3. University of California – San Diego. “Radiation therapy vital to treating brain tumors, but it exacts a toll: Researchers say treatment alters neural networks and may cause long-term cognitive impairment.” ScienceDaily. ScienceDaily, 9 June 2017. <www.sciencedaily.com/releases/2017/06/170609133810.htm>.
  4. Carrie R McDonald et al. Altered network topology in patients with primary brain tumors after fractionated radiotherapy. Brain Connectivity, June 2017 DOI: 10.1059/brain.2017.0494
  5. Duke Neurosurgery, “Research Initiatives.” https://neurosurgery.duke.edu/research/basic-research/duke-brain-tumor-immunotherapy-program/research-initiatives.
  6. UT Southwestern Medical Center. “New approach to destroying deadly brain tumors.” ScienceDaily. ScienceDaily, 13 June 2017. <www.sciencedaily.com/releases/2017/06/170613102056.htm>.
  7. Musella Foundation, “Clinical Trials and Noteworthy Treatments for Brain Tumors,” last updated 5 February 2017. https://www.virtualtrials.com/Immunotherapy_treatments.cfm

Shrouded

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Words with profound emotion.

lyncrain

She gently caressed the withered rose in the vase sitting on the drop leaf table with the crocheted doily Grandma made. She sighed as the last petal slid to the table now shrouded in dust. On the other side of the room stands a silent Grandfather clock, the brass arms twined in cobwebs. She doesn’t miss the clanging of the clock; it used to wake her up when she slept over as a child. She left Grandpa’s old shirt with the tattered collar and worn sleeves draped on the kitchen chair just like it was every night after he came home from work. On the floor, two small dishes sit yellowed with age where Rhubarb used to feast at night now surrounded with mouse turds.  She misses Rhubarb, he kept the mice at bay in this beautiful old house, but she’s the only one left now, and she can’t bring…

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Impact of Weight on Friendships Between Children

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In a previous post, we discussed the link between being overweight as a child and being bullied. A new Dutch study adds to this, by documenting how excess weight affects friendships between children.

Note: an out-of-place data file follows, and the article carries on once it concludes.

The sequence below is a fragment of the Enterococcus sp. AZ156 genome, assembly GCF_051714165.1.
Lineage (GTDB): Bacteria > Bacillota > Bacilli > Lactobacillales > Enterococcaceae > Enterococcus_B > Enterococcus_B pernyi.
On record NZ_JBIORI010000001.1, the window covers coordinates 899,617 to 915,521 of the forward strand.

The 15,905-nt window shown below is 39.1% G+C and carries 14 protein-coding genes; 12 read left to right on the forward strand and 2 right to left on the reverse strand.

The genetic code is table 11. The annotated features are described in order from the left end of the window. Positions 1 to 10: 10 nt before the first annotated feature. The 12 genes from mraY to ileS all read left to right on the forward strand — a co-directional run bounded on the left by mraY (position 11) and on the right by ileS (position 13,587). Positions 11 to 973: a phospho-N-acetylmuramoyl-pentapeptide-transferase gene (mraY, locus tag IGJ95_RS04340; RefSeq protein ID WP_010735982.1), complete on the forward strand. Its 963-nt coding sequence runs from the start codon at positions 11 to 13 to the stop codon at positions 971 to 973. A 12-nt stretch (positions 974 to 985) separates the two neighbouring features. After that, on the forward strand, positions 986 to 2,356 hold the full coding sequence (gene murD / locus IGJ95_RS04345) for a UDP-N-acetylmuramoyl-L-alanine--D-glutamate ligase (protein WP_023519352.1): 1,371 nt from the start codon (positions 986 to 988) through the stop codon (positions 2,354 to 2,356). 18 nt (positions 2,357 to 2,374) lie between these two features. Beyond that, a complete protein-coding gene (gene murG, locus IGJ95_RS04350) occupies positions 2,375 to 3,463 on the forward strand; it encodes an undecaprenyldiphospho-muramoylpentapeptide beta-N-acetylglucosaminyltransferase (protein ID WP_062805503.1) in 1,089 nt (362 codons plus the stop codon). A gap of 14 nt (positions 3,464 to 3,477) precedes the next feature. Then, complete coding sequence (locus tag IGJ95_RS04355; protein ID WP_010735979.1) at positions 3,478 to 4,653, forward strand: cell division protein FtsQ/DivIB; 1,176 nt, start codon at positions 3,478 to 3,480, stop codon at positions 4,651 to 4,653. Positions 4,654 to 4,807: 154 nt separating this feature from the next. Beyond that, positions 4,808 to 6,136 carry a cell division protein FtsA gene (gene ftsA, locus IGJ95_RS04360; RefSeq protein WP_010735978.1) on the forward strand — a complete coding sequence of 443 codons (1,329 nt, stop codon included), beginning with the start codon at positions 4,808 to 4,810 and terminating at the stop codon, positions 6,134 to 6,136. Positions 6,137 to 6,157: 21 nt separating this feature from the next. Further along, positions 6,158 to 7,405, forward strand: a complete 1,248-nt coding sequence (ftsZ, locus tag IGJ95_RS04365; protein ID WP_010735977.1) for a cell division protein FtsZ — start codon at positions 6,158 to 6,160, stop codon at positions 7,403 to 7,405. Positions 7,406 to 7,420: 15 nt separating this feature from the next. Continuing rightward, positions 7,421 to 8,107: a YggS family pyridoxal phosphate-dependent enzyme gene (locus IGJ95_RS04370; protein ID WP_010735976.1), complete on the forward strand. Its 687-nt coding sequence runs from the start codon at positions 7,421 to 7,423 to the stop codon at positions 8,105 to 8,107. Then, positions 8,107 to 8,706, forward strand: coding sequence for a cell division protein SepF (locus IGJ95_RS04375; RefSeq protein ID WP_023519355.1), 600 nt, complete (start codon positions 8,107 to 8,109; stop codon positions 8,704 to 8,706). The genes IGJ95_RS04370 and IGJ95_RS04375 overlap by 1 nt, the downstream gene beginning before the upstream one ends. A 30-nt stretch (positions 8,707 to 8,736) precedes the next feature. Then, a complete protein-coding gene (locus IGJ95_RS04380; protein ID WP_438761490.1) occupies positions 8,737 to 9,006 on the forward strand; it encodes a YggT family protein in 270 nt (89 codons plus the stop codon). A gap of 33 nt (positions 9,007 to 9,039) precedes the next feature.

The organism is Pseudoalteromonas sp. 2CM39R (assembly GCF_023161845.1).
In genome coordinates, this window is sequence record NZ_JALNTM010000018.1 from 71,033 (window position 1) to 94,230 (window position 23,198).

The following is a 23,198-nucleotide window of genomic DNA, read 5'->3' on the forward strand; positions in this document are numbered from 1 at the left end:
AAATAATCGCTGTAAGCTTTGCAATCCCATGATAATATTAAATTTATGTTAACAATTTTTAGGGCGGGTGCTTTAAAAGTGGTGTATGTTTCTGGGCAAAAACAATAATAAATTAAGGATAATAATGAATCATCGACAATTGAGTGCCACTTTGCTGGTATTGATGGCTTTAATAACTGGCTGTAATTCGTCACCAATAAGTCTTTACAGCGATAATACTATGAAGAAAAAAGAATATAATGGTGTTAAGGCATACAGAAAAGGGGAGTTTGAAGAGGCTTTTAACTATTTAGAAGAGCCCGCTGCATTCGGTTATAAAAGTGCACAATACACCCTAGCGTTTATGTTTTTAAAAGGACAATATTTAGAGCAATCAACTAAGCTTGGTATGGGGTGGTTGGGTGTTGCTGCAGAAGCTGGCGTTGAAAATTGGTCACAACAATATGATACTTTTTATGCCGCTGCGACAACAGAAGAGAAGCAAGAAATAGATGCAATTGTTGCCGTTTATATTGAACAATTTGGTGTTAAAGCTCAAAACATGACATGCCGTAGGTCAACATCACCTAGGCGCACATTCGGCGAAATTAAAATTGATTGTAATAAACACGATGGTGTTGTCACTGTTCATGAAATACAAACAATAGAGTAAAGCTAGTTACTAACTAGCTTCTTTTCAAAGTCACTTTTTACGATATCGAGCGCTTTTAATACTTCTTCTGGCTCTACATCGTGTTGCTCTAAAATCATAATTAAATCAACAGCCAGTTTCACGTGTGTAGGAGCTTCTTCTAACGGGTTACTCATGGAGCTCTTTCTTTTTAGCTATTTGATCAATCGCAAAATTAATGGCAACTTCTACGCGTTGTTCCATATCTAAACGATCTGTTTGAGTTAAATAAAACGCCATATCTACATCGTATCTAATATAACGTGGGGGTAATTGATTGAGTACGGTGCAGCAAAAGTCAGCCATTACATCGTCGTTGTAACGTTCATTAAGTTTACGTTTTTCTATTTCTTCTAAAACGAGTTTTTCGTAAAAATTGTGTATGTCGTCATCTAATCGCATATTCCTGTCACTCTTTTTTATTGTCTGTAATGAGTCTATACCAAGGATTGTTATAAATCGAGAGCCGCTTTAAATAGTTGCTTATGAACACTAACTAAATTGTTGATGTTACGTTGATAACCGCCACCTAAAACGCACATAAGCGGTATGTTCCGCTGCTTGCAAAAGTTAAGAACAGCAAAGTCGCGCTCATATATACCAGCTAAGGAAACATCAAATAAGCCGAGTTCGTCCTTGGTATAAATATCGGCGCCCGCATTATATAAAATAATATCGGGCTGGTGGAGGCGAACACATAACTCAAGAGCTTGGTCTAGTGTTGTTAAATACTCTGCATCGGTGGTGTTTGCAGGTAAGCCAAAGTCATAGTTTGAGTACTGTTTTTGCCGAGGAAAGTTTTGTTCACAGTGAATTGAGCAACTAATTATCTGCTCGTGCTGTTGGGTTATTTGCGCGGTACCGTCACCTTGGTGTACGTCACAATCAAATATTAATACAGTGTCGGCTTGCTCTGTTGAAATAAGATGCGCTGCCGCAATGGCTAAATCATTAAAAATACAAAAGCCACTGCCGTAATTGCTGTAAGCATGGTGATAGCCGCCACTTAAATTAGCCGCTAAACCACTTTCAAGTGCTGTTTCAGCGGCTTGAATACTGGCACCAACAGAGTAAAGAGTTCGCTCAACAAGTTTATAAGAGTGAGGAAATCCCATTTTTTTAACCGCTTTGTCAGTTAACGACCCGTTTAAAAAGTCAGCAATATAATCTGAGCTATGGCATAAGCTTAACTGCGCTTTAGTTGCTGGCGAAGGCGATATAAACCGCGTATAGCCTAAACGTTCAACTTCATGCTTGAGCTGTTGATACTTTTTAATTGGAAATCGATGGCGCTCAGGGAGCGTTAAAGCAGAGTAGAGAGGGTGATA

Overweight children face a form of social isolation.

  • Overweight children tend to think they have friends, when those people may not like them.
  • Overweight children tend to be excluded from friendships more often than are children of normal weight.
  • Overweight children see themselves as having more enemies than do children of normal weight.

The previous research suggested that these emotional effects may linger into  high school and young adulthood and be linked to depression and to self-harmful behaviors such as alcohol and drug abuse.

The growing literature on weight and the interactions between children strongly suggests the need to channel children at an early age into some form of physical activity, preferably team-based. If over-weight and isolation are harmful, team sports led by an appropriately trained coach would appear to be an antidote.

The good news is that managing weight in children who are heavy may be easier than expected. Another study suggests that use of a powdered prebiotic fiber could reduce weight gain in children by improving healthy gut bacteria and digestion. The fiber used in the study is oligofructose-enriched inulin.

“Powdered fiber, mixed in a water bottle, taken once a day is all we asked the children to change, and we got, what we consider, some pretty exciting results — it has been fantastic,” added Raylene A. Reimer, PhD, RD, professor and researcher in the Faculty of Kinesiology at University of Calgary, who led the study. (3)

Using an experimental design with a test and control group, the prebiotic fiber (taken mixed with water) appeared to cut weight gain among growing children by almost 2/3 (6.6 lb  gain among those using the prebiotic v. 17.6 in the control group).

Note: a prebiotic facilitates growth of good bacteria in the gut. A probiotic introduces new bacteria. They’re quite different and should not be confused.


Sources:

  1. Kayla de la Haye, Jan Kornelis Dijkstra, Miranda J. Lubbers, Loes van Rijsewijk, Ronald Stolk. The dual role of friendship and antipathy relations in the marginalization of overweight children in their peer networks: The TRAILS Study. PLOS ONE, 2017; 12 (6): e0178130 DOI: 10.1371/journal.pone.0178130
  2. Crain, “Childhood Weight, Adult Depression and . . . Bullying? Time to Connect the Dots?” May 2017.
  3. Alissa C. Nicolucci, Megan P. Hume, Inés Martínez, Shyamchand Mayengbam, Jens Walter, Raylene A. Reimer. Prebiotic Reduces Body Fat and Alters Intestinal Microbiota in Children With Overweight or Obesity. Gastroenterology, 2017; DOI: 10.1053/j.gastro.2017.05.055